Greener pastures

Randall Gray, 17, a senior at Sherando High School in Stephens City, sits in the school's butterfly garden. After graduation, he plans to attend Lord Fairfax Community College in Middletown before transferring to Virginia Tech and double majoring in dairy science and agriculture economics. Josette Keelor/Daily

STEPHENS CITY — Not everyone joins their school chapter of the national FFA organization with the intention of building a career in agriculture.

Some join for the fun of it, said Randall Gray, vice president of the Sherando High School chapter.

“There’s a lot of people that just kind of join FFA and use it as a networking [tool],” he said. “That’s a genius idea.”

Through FFA, he said he’s met people who have the potential of helping him throughout the rest of his life.

Granted, he’s one of the core members who do plan on pursuing agriculture, but that’s really beside the point.

“People who join FFA can go do anything,” he said.

A 17-year-old preparing for his high school graduation at 7 p.m. Friday, Randall is excited for the future.

Planning to transfer to Virginia Tech after a year at Lord Fairfax Community College in Middletown, Randall wants to double major in dairy science and agricultural economics, with a possible minor in business.

Tracing his interest in dairy farming to his uncle’s farm at West Virginia University, Randall said he took a job last year working with 400 head of purebred Jersey cows at Waverly Dairy Farm in Clear Brook.

After graduation, he said he hopes to run for a state FFA office and eventually own his own dairy farm.

This year Randall is taking English, government, veterinary science, agriculture business and has an aide period helping as needed around the school. He leaves early each day for work, is a member of the National Honor Society and guesses he’s probably in the top 3 percent of his class, but Randall said other school organizations and clubs didn’t make the grade.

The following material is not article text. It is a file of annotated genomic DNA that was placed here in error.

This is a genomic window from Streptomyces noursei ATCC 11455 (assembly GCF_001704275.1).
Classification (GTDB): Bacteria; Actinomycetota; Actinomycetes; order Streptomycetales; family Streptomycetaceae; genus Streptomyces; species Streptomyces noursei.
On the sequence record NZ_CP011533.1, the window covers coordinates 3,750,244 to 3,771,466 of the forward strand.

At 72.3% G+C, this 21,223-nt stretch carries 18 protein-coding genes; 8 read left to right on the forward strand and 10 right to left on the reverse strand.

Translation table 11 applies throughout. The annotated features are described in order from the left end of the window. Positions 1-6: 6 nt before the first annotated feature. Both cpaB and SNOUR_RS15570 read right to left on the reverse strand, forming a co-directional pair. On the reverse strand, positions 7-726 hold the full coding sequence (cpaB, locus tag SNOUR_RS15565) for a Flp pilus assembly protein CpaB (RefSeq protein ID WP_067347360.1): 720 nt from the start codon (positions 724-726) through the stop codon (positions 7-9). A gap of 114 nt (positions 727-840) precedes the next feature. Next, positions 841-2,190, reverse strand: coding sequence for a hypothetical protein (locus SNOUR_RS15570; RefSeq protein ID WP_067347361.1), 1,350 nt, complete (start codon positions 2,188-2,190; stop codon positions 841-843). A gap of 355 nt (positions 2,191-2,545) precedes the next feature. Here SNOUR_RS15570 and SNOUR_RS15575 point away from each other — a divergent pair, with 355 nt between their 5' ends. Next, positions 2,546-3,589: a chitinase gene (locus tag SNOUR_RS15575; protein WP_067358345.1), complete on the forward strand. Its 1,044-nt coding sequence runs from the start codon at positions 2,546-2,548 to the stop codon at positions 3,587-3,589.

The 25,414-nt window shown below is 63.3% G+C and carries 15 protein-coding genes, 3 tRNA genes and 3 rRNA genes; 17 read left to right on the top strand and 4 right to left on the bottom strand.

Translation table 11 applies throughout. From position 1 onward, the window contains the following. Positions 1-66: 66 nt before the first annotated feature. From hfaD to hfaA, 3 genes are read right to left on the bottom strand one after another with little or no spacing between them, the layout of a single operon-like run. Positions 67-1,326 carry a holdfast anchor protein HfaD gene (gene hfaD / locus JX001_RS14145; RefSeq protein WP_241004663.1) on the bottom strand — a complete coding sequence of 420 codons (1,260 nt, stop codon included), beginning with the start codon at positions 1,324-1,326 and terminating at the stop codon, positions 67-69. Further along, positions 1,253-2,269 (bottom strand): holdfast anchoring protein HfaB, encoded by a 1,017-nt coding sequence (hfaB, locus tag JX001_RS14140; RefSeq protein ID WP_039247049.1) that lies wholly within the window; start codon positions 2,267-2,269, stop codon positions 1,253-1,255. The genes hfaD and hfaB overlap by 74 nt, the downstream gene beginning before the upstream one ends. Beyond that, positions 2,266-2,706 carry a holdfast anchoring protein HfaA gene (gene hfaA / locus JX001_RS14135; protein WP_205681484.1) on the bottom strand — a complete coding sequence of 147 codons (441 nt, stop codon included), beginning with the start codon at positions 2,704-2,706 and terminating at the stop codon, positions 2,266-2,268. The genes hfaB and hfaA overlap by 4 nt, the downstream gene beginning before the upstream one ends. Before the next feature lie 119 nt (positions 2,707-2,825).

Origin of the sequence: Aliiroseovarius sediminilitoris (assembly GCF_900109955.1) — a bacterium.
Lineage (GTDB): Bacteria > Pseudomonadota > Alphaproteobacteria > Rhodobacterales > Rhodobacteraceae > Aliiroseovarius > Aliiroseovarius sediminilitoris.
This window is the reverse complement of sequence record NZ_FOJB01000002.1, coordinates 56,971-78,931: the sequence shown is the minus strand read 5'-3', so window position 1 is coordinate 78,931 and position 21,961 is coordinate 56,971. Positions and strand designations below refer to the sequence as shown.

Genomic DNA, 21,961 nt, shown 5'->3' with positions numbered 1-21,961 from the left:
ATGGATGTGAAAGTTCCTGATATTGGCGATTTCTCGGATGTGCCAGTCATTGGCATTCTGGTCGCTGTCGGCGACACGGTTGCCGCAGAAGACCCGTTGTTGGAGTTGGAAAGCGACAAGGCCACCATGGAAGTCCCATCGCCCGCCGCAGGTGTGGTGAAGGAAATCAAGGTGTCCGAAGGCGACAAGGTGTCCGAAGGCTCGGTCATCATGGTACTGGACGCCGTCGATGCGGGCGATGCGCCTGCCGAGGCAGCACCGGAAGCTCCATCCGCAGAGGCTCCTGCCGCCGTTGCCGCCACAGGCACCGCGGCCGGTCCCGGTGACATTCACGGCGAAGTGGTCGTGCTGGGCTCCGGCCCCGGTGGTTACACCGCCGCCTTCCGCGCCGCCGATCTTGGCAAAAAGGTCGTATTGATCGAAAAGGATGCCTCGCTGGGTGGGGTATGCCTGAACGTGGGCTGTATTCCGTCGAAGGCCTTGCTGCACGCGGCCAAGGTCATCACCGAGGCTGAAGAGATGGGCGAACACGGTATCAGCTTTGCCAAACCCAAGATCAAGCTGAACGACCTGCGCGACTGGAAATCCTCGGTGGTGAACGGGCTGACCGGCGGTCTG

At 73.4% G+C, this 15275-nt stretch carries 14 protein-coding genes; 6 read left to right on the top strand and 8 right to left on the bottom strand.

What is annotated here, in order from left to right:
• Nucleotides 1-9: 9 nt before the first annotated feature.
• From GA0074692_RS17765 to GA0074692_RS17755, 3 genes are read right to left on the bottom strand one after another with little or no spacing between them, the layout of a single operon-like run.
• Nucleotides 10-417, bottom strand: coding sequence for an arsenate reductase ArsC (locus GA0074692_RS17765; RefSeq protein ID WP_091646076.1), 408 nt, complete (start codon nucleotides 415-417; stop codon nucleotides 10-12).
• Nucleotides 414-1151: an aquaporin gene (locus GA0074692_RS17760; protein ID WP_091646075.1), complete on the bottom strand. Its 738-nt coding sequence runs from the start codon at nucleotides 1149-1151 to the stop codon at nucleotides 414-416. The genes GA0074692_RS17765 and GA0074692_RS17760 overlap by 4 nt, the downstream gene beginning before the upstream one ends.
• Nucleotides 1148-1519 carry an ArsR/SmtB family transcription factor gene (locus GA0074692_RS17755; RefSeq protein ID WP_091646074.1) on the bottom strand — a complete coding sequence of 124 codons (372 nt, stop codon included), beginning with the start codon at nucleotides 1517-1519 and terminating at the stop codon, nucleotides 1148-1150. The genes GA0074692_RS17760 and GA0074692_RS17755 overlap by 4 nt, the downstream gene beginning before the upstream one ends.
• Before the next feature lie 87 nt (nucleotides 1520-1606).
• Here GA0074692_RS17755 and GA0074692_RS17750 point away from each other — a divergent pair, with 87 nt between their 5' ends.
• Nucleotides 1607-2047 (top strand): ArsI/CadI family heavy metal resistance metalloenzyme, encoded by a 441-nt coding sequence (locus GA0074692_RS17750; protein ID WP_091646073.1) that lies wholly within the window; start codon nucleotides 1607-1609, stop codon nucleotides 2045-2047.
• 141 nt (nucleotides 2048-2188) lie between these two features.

“Most of my time is taken up by the dairy [farming] and everything else,” he said.

This summer he plans to continue working at Waverly and helping a friend make hay on his own beef farm.

If his plans to go into farming fall through, Randall said he might pursue teaching. Even without the cost of land or animals, he said starting a robotic farm, as he plans to do, will cost about $7 million. But despite the challenges he’ll face going into business for himself, he said he’s prepared to give it his all.

He said it was starting work at age 16 that “really lit my passion for wanting to learn about cows.”

“I know a lot about cows, and I’ll talk cows for days.”

Contact staff writer Josette Keelor at 540-465-5137 ext. 176, or jkeelor@nvdaily.com

In brief:

• Sherando High School’s Arrowhead Stadium
• 7 p.m. Friday. Rain date: 7 p.m. Saturday
• The school plans to award diplomas to 357 seniors.
• Commencement speakers will be Laura Kovak, Sherando’s reading specialist and the school’s Teacher of the Year, and  T.J. Rohrbaugh, the school’s social studies teacher .

<p id=’reporter_info’>Contact staff writer Josette Keelor at 540-465-5137 ext. 176, or <a href=’mailto:jkeelor@nvdaily.com’>jkeelor@nvdaily.com</a></p>